Church of Rutherford County, Tennessee is the major bicentennial
project for I976 of the Colonel Hardy Murfree Chapter, Daughters
of the American Revolution. The records of this historic church,
established in l8l2, were discovered quite by accident by Laura
Lou White Coffey of Lawrenceburg, Tennessee. It is apparent to
the reader that this church record and others of a similar nature
are invaluable to the genealogist and historian. We of Rutherford
County are indeed fortunate that Mrs. Coffey realized the relevance
of this material to our local research and we are deeply indebted
to her for her contribution to our heritage.

Mrs. Coffey is a Cumberland Presbyterian, an active member of
the Buffalo River Chapter, DAR, and of the Lawrence County Chapter,
United Daughters of the Confederacy. Largely due to her efforts
genealogical materials declared useless by Court authorities in
Lawrence County were saved from the dump and these have subsequently
been published in her column "From the Old Courthouse Attic" in the
Democratic Union, Lawrenceburg Newspaper. Other materials copied
by Mrs. Coffey include records of the Mt. Moriah Cumberland
Presbyterian Church and Sharon Cumberland Presbyterian Church,
both in Giles County, Tennessee.

The Colonel Hardy Murfree Chapter expresses gratitude to the
Rutherford County Historical Society for their cooperation in the
publication of the record.


Articles on the following subjects :

Index of Publications 1-5 of Rutherford County Historical Society

History of the Square In Murfreesboro

Nice's Mill or Ward Mill

Wright Mill (recently burned)

The Hoover family of Hoover's Gap.

The Slkes Family and their old home

Material on the southern part of Rutherford County - Rockvale,
Christiana, Eaglevllle and other communities

Civil War letters and diaries from Rutherford County people
also Mexican War

Church histories (these do not have to be pre civil war or very
early as Hopewell Presbyterian

Mllltla documents - letters, orders, rosters

Copies of old pictures If they can be Identified

Old hotels and taverns of Murfreesboro

Ijlst of Civil War soldiers from Rutherford County.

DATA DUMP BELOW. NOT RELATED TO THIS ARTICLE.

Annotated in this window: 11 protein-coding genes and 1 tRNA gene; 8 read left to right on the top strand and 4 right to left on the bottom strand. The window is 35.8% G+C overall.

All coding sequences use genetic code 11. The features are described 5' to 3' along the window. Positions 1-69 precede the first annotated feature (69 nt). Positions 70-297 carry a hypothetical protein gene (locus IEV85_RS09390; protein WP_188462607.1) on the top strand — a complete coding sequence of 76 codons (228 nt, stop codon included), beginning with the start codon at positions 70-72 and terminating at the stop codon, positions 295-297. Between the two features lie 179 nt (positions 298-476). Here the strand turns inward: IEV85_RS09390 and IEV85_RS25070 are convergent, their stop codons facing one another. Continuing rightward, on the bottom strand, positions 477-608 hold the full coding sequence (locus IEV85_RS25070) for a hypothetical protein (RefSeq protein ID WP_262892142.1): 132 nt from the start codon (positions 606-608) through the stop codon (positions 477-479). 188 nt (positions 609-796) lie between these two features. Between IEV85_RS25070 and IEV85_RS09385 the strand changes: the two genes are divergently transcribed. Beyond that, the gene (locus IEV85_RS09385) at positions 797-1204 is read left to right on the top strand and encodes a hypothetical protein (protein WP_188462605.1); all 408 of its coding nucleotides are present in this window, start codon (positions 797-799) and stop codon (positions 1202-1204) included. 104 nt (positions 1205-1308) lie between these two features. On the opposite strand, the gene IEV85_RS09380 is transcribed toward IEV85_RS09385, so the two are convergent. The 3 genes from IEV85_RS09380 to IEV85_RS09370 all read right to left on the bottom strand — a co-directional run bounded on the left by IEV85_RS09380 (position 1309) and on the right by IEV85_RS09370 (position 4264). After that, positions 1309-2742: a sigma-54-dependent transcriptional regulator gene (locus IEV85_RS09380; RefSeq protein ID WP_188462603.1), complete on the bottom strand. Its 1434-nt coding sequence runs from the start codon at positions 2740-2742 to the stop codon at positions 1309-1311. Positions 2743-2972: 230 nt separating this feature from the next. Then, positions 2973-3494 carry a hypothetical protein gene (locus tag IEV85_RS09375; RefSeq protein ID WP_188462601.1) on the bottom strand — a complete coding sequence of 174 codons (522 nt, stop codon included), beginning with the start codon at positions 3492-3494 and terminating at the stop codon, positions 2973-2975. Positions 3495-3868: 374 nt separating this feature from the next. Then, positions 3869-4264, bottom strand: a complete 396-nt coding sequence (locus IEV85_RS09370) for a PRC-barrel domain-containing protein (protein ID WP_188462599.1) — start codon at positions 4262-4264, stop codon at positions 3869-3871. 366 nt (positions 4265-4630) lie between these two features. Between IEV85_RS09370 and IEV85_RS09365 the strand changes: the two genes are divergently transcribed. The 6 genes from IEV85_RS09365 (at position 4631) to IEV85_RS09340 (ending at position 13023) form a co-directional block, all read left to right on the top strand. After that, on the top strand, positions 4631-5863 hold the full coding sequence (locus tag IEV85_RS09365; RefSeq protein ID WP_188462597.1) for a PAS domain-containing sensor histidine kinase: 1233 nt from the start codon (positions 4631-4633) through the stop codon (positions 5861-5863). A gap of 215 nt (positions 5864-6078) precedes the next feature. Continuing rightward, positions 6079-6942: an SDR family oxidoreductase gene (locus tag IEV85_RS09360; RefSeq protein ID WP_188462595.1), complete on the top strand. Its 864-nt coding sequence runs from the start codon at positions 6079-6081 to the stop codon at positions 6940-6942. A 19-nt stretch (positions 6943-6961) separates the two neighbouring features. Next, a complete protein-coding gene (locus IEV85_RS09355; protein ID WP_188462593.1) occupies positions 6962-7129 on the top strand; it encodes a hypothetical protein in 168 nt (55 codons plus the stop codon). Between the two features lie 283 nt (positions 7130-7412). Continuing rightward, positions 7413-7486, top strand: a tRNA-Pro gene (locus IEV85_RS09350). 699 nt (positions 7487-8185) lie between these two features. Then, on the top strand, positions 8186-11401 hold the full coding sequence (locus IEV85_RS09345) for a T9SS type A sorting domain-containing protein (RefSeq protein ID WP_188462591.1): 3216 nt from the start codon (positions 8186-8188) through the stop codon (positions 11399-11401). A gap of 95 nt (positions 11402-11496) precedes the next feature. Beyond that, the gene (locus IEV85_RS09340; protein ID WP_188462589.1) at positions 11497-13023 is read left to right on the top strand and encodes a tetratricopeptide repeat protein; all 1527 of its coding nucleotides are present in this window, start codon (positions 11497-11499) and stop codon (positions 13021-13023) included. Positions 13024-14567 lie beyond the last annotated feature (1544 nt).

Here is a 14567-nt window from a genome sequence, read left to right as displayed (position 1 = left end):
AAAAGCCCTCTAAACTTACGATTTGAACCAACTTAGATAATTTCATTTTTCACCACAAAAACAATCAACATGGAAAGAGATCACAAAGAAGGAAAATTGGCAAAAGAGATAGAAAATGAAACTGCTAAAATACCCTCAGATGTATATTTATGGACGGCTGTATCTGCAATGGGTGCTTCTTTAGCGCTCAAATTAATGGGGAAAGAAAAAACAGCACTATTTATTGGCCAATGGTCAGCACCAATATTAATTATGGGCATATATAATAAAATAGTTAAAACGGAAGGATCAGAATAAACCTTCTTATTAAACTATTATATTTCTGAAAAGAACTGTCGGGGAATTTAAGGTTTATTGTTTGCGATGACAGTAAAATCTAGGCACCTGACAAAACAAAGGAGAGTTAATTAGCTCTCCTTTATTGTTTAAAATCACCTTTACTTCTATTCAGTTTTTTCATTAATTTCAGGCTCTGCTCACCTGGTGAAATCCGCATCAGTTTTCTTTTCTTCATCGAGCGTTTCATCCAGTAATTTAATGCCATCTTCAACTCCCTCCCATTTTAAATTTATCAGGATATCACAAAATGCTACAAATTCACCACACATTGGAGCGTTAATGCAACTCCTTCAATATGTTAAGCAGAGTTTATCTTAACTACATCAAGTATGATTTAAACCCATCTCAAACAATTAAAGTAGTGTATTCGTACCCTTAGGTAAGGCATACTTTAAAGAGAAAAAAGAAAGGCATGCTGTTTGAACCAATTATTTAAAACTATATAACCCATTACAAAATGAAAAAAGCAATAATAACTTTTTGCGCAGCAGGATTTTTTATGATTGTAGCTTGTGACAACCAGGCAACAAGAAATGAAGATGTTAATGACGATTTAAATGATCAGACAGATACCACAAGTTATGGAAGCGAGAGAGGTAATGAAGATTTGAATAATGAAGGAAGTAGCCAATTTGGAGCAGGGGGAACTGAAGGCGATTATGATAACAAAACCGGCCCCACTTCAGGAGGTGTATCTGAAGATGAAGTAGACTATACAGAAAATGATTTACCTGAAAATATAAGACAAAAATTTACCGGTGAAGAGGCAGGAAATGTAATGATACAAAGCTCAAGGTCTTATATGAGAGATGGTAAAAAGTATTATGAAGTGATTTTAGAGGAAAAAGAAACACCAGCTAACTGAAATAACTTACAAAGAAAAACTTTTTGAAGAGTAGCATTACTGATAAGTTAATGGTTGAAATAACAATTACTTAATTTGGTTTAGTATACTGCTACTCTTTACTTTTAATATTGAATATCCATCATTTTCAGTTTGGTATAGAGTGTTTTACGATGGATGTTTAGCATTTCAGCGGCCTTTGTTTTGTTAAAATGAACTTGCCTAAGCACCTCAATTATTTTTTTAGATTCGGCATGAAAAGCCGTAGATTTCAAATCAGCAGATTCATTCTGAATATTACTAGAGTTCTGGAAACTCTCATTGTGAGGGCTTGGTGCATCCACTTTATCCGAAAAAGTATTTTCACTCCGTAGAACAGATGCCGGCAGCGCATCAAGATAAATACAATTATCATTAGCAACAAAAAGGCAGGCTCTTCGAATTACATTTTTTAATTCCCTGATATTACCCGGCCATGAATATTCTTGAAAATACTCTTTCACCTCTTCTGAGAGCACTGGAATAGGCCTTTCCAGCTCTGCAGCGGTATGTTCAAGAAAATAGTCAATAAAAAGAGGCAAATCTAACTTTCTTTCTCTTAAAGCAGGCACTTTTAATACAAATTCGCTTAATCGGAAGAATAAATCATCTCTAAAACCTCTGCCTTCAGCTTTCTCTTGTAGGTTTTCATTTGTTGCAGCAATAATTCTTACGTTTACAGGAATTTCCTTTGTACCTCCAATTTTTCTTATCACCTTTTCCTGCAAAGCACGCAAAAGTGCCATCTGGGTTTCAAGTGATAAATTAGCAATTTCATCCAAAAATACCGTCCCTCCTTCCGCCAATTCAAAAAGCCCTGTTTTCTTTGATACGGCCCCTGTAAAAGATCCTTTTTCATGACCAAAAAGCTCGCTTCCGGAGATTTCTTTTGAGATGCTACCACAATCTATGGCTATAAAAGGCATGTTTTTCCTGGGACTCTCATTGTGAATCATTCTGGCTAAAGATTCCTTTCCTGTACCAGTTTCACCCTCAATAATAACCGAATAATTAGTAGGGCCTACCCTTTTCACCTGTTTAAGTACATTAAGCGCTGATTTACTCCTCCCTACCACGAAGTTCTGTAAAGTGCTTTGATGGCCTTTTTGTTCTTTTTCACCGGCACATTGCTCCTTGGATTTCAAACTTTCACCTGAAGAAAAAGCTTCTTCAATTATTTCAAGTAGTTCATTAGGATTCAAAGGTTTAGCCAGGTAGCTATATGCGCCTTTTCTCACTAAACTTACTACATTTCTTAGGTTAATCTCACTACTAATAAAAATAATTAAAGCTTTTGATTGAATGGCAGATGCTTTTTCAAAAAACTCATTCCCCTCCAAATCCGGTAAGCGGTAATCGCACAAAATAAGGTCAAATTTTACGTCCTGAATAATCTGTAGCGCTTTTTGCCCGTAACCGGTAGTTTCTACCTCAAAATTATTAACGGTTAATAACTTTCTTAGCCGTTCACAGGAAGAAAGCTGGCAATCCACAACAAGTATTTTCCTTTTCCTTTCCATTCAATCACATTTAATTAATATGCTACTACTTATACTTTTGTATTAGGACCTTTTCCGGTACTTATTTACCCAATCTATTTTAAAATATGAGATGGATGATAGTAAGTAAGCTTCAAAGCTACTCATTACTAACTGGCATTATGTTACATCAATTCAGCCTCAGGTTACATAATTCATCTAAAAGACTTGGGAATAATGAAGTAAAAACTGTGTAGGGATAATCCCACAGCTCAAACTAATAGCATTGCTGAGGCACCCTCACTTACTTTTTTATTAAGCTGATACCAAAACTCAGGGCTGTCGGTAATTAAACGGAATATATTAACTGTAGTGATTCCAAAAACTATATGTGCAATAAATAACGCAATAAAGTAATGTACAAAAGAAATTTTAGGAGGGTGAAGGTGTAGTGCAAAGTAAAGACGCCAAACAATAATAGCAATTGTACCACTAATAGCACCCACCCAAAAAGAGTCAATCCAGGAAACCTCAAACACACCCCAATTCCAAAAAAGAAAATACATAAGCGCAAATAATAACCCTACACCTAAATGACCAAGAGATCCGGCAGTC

Anyone having material can contact Mr. Gene H. Sloan, 728
Greenland Drive, Murfreesboro, Telephone: 893-5'^27. If material
or pictures are submitted the Society will have a copy made
for the publication and the original will be promptly returned
to the owner.


The Anniversary of Two Churches

by Moses Cranor, I916 1

Minutes of Hopewell Church, 1816-I82I I8

Records of Hopewell Church 1832-I833

by Laura Lou White Coffey 22

History of Stones River Presbyterian Church

by Esther Couch 72

History of Cripple Creek Presbyterian Church

by Miss Pearl Youree jh

Militia Order from Library of Congress

furnished by Fred Brigance 85

Petition of Cornelius Sanders for Revolutionary War Pension

furnished by Christine Farrar 87

Index 92

(stone's River and Hopewell)


Moses Cianor. 19 l6

As we gather today to celebrate the Anniversary of Hopewell and Stone's
River Presbyterian Churches, it is iny purpose to malce it a histoiy of Faith
and facts for the churches at these places.

Faith is a reliance on testimony that which is real truth, a desii-e for
something good, with the evidence of trust that will be a proof of out- beliel
The Characters to be represented will furnish an adequate conception of the
Divinely vital and exuberant doctrine of Presbyterianism. Oui- creed is a
Christian faith briefly summed up in the two Catechisms and the Confession
of Faith, not three but one, with the word of God as fjuide.

V/hat is the chief end of man? It is to Glorify God and enjoy him for-
ever. The historic faith of the Pi-esbyterian Church as a body in latter
years has been assailed with the most searching criticism by a merciless
vivid and eloquent abuse, however, she stands today a monument toweling over
the frailties of man. These fathers and mothers, creators of the modern
world, born of heroes, saints and martyrs, crown it the greatest Creed of
Christendom. I will not stop here to defend its origin, history of govern-
ment. One thing I will say, it has "Tlius saith the Lord" for every word it
has incorporated therein.

As the footprints of the red man of the forest were scarcely gone, when
a steady stream of Scotch and Irish with a mixed blood of thirsty liberty
loving souls, could be seen wending their way across the mountain plateaus
of the east, along blood stained beaten trails that the savage

hiinter trod, as he fled before civilization's massive wheels, which has
transformed these fertile valleys and her circling hiUsidos, from natures
garb to ooe of lovely grandure, that seldom fails to attract the passer-t.y,
and bring fi'om their lips praises of delight. As we muse over the all absorb-